If you spend any time outdoors, you’ve probably crossed paths with ticks. Ticks are small, bloodsucking parasites that depend on a host – humans and animals – for survival. Ticks aren’t insects; they’re actually in the class of arachnids, as are spiders, scorpions and mites. And, ticks don’t actually “bite” per se. Instead, they attach themselves to people and animals to feed off the blood of their unwitting hosts, for periods up to a week and more. Once engorged with blood, sometimes increasing their size by 100 percent, the ticks will fall off and move on in their life cycle.
Of the estimated 800 kinds of ticks that exist in the world, about 100 kinds of ticks are known to carry and transmit diseases. In New Jersey, the deer tick – also called the black-legged tick – is the principal carrier of Lyme disease.
What is Lyme disease?
Lyme disease is a bacterial infection and the most common tick-borne disease in the United States. The bacterium is transmitted to humans via a tick bite. Within one to two weeks after being infected, a “bull’s-eye” rash can develop at the tick bite site, accompanied by fever, headache, and muscle or joint pain. Some people can have Lyme disease and not experience any early symptoms, while others can have a fever and other “flu-like” symptoms without a rash. Left untreated, the bacterial infection can spread to the joints, heart and nervous system, causing permanent damage in patients with late-stage Lyme disease.
“If you’re at all concerned about symptoms after being exposed to ticks, see your doctor right away,” said Cooper Family Medicine physician Marie E. Louis, MD. “Although Lyme disease can be effectively treated with antibiotics in its early stages, research shows that treatment with antibiotics for chronic or late-stage Lyme disease is not helpful,” Dr. Louis said.
Reduce Your Exposure
Most ticks “hang out” on vegetation, such as plants, trees, weeds, and on grass in wooded areas. Generally, ticks are found where they are most likely to come into contact with animals (including your family pet), such as near streams, lakes, and areas where animals are known to travel daily for food or water. Some ticks also are found in nests, burrows, and places where their animal hosts live and sleep.
To reduce your chances of being exposed to ticks, follow these precautions when working or playing outside:
- Separate the “play areas” of your lawn and yard from the bushes, shrubs, high grasses, and other types of vegetation that ticks favor.
- Be sure to give your pets preventive flea and tick medicines, even if they stay indoors; you and your visitors can unwittingly bring ticks into your home.
- When walking in a park or other outdoor natural setting, or when working in heavy brush and gardens in your yard, wear a cap, long sleeves and long pants, and tuck your pant legs into your socks. Choose light color clothing in order to spot ticks easily on your clothes.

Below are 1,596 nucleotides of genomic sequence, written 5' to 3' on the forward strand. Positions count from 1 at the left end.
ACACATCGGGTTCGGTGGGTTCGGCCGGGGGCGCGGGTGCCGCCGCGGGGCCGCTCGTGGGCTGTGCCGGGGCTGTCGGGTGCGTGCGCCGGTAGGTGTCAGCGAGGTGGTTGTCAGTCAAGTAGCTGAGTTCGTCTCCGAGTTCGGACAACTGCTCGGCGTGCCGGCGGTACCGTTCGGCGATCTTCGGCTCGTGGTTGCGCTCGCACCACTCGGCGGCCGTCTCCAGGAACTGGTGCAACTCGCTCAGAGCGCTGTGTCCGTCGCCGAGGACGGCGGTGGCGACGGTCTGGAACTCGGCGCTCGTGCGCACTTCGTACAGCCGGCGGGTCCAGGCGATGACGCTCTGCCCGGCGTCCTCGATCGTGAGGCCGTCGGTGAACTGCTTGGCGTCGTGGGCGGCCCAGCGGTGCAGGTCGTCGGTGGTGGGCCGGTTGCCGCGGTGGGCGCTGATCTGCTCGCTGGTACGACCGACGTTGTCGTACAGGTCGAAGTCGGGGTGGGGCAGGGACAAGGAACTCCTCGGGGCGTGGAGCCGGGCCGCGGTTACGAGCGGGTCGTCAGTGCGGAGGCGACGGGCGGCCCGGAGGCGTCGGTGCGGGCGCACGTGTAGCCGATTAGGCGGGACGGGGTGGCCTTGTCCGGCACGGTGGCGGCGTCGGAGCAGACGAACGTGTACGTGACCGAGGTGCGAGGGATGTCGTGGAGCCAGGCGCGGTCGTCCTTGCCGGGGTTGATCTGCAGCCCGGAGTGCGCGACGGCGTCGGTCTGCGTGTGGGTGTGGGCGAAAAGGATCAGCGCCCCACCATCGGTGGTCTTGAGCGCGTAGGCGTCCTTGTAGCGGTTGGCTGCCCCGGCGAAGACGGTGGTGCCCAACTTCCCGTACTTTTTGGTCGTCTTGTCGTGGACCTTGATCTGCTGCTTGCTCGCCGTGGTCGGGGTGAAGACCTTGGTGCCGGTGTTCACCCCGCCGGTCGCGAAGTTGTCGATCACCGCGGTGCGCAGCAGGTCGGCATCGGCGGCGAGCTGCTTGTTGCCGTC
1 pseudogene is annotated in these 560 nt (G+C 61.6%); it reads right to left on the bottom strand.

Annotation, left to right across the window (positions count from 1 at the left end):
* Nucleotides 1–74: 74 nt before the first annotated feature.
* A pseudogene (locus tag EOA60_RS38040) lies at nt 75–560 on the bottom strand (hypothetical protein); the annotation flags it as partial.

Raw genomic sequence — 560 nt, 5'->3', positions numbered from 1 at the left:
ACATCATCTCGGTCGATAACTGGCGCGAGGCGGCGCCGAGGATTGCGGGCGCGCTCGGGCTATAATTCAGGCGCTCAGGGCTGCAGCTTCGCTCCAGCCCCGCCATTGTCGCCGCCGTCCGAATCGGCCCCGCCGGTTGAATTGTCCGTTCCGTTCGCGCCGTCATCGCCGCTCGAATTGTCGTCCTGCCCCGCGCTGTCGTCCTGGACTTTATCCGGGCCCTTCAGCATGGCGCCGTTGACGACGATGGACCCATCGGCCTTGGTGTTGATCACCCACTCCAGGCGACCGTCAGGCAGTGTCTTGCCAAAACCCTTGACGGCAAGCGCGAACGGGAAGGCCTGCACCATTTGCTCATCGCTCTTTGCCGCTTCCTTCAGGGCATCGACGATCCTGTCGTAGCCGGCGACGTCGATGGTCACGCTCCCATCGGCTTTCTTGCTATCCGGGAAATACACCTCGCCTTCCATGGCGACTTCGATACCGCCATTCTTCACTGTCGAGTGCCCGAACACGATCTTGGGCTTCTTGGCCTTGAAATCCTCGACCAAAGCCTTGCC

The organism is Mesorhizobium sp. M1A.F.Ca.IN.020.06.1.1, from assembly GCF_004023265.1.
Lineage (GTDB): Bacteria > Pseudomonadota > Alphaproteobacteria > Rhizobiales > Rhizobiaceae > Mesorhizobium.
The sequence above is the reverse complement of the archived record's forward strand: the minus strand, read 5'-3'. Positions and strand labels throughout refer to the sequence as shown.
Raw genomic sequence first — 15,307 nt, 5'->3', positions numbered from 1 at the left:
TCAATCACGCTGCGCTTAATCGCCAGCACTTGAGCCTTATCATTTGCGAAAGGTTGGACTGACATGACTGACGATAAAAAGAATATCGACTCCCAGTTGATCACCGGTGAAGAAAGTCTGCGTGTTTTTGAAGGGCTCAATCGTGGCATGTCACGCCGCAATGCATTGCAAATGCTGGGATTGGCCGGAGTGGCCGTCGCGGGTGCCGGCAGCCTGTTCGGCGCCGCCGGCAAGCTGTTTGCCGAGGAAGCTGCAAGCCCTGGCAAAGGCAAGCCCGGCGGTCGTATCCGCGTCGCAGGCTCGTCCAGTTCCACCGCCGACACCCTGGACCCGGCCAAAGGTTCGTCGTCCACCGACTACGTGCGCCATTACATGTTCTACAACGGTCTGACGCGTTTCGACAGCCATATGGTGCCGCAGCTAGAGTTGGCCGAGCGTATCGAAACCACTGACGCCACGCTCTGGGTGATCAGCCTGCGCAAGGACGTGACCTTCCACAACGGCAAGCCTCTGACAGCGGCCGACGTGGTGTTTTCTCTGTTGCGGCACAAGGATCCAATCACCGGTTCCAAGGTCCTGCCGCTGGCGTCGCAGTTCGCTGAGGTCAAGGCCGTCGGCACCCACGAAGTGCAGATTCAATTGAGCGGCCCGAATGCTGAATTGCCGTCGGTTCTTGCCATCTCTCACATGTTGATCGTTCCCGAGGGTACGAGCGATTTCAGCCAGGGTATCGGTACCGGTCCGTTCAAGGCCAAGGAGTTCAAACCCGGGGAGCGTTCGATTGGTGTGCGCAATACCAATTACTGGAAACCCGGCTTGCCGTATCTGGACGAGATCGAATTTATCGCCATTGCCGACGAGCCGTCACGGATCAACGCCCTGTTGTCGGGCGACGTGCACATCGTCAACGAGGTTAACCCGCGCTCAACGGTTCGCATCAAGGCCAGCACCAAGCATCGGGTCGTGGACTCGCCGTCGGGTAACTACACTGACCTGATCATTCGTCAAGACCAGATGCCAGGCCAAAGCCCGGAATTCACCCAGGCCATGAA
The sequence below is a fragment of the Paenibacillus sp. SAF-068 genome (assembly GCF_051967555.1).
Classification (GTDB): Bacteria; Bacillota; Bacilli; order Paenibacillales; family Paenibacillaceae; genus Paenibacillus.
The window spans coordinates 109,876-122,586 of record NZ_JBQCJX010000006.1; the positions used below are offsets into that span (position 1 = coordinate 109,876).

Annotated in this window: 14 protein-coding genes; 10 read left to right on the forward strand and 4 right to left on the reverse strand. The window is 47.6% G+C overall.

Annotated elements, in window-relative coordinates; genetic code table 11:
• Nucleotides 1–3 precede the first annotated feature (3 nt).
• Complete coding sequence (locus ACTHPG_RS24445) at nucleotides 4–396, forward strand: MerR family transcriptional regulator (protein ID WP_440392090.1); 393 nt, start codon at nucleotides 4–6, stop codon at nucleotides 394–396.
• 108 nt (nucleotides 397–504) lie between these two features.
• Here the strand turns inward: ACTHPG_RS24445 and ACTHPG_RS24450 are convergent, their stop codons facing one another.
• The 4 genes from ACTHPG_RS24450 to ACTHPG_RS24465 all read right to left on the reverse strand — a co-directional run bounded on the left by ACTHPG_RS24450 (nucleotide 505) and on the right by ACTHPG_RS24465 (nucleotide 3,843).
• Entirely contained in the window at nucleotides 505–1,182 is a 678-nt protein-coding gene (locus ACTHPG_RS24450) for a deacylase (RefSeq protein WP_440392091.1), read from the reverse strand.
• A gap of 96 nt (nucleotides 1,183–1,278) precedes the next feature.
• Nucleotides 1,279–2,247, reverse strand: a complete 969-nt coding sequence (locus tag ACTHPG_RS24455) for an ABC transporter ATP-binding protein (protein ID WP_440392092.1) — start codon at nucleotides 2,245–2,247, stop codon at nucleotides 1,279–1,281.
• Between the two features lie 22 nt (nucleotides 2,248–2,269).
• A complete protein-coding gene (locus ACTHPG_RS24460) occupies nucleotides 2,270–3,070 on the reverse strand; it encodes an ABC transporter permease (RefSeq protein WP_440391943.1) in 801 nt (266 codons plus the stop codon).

- Use insect sprays containing 20 percent DEET on skin and clothes (or permethrin on clothes only).
- When walking on natural trails, stay on the trail.
- Always check your skin for ticks after working or playing outside, especially during warmer months. Ticks can be very small—as small as a poppy seed, so it’s important to examine your skin carefully.
- After an outing, immediately launder your clothes in hot water to kill any hidden ticks on your clothes and prevent them from getting loose in your house.
- Because it takes several hours for a tick to attach itself to your body and transmit disease, taking a shower with a scrubber or washcloth can remove any ticks you might have on you.
- If you find a tick attached to your body, remove it promptly and correctly (see instructions below). After the tick is removed, apply an antibacterial ointment to the attachment site.
“Remember, anyone who is bitten by a tick carrying the bacteria can get Lyme disease. Proper removal of a tick from the skin within 48 hours of being bitten can reduce the risk of disease transmission,” Dr. Louis said.
How to Remove a Tick
Folklore remedies such as petroleum jelly or hot matches do little to encourage a tick to detach from skin. In fact, these methods can make matters worse by irritating the tick and stimulating it to release additional saliva, increasing the chances of transmitting the disease-producing bacterium. These methods of tick removal should be avoided.
In addition, a number of tick removal devices have been marketed, but none are better than a plain set of fine-tipped tweezers.
To correctly remove a tick attached to your body:
- Use tweezers with a good grasping end to remove the tick as close to the skin as possible. Do not use your bare hands. Wear gloves or use a tissue to protect your hands from the tick.
- Grabbing the tick near the skin, pull upward with a slow, steady motion. Avoid sudden jerking or twisting motions.
- Place the tick in a sealable plastic bag and put it in the freezer. Do not crush or destroy the tick, and avoid touching the tick or any fluid that comes from it, including blood. You want to keep the tick for identification in case the bitten person becomes sick. Make a note of the date you removed the tick.
- Thoroughly disinfect the site of the tick bite by applying antibacterial ointment, and wash your hands thoroughly.
- If the bitten person shows signs of having the flu or a rash in the area around the bite, contact your healthcare provider.